Why more farmers are choosing renewable energy
Renewable energy sources have become genuine alternatives for Canadian farmers, more of whom are making the transition.
Statistics Canada’s 2021 Census of Agriculture reported nearly one in eight farms — 11.9 per cent, or 22,576 — reported some form of renewable energy production, more than double the 5.3 per cent, or 10,185 farms, in the previous 2016 census.
Lower costs and stronger incentives like carbon taxes played a big part in the surging numbers, according to Nazim Cicek, a biosystems engineering professor and associate dean of agricultural and food sciences at the University of Manitoba.
Renewable energy production could make farmers not only less reliant on outside energy sources but, in some jurisdictions, sellers of the power they generate.
The 2021 Ag Census reported 17,080 farms produced renewable energy for use on the operation and 6,517 for sale.
Solar energy production remained the most common form of renewable energy production on Canadian farms, the Ag Census reported. Solar includes solar panels, solar heating equipment, solar fencing systems and solar water pumps.
Solar costs dropped by almost 90 per cent over the last 10 years.
The number of farms that reported producing this form of energy rocketed 68.5 per cent from 2016 to 14,587 in 2021.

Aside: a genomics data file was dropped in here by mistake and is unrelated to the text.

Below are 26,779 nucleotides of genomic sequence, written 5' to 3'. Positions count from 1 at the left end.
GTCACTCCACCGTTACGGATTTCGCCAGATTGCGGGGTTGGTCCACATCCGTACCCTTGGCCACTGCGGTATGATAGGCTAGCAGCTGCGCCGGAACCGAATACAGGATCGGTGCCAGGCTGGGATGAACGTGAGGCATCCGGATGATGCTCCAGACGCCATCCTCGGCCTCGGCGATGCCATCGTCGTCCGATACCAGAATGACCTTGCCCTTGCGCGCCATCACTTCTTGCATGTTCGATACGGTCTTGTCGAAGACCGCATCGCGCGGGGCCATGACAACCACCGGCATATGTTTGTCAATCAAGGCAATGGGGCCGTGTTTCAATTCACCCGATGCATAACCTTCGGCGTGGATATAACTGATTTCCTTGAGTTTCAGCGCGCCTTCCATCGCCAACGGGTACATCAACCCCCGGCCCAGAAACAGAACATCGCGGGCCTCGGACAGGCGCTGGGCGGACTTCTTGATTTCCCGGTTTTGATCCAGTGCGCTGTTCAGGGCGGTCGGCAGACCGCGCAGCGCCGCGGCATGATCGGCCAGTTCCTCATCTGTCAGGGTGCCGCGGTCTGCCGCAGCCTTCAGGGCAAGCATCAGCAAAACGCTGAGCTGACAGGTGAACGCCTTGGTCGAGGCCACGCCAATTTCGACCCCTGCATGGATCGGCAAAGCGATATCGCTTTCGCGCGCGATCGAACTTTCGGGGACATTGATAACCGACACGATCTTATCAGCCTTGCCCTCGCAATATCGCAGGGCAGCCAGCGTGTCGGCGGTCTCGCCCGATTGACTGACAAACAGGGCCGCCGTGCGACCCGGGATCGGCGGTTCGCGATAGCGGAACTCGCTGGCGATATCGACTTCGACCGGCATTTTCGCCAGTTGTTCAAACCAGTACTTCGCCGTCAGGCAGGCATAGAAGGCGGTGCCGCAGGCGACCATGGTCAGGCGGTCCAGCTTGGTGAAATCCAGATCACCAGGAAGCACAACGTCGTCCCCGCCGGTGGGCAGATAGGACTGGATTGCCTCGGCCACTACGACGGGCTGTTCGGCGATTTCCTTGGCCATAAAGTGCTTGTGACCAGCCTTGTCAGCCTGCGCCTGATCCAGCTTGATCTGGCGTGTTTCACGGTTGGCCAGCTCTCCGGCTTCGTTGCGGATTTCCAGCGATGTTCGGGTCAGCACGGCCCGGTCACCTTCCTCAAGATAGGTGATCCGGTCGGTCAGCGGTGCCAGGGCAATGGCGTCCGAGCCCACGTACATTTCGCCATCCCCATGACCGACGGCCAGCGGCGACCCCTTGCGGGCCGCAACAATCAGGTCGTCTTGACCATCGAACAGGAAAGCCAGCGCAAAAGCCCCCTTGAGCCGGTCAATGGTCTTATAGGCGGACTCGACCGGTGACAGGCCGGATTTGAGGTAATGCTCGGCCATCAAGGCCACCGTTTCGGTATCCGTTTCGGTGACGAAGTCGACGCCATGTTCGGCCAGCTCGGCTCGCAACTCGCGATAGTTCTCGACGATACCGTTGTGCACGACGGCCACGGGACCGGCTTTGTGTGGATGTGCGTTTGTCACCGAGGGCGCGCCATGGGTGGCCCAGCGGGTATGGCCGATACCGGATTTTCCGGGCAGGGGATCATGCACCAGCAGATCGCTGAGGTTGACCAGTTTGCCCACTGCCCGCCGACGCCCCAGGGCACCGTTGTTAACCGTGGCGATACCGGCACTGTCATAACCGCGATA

“Solar costs dropped by almost 90 per cent over the last 10 years,” Cicek notes.
A bonus is that farmers can scale their setup to what they need. It might be for a high-electricity-consumption dairy farm, a crop farm that doesn’t need as much or, depending on the jurisdiction and available space, producing more than the operation needs and selling the excess.
Wind was the second-most renewable energy-producing system reported in the census at 1,955 farms, up from 1,597 in 2016.
Some of the cheapest sources of electricity that can be produced come from wind and solar, Cicek says. Like solar, the cost of harnessing the wind has also been slashed.
“Wind energy cost has dropped by about 70 per cent over the last 10 years,” he says.
Although wind and solar are great ways of producing green electricity, intermittency remains a challenge, Cicek says.
“Days the wind doesn’t blow or the sun doesn’t shine, you need to store electricity for those days,” he says. “If you can’t feed the grid and utilize the grid as a storage, or don’t have battery or another kind of storage technology, that becomes a problem.”
Farmers can come out ahead in their annual grid transactions if they can sell electricity on sunny or windy days and pull electricity from the grid on others.
Check for national, provincial and territorial government incentives for adding alternative energy to your operation. These include potential subsidies, interest-free loans, rebates and buy-back of energy produced.
From an AgriSuccess article as told to Richard Kamchen.
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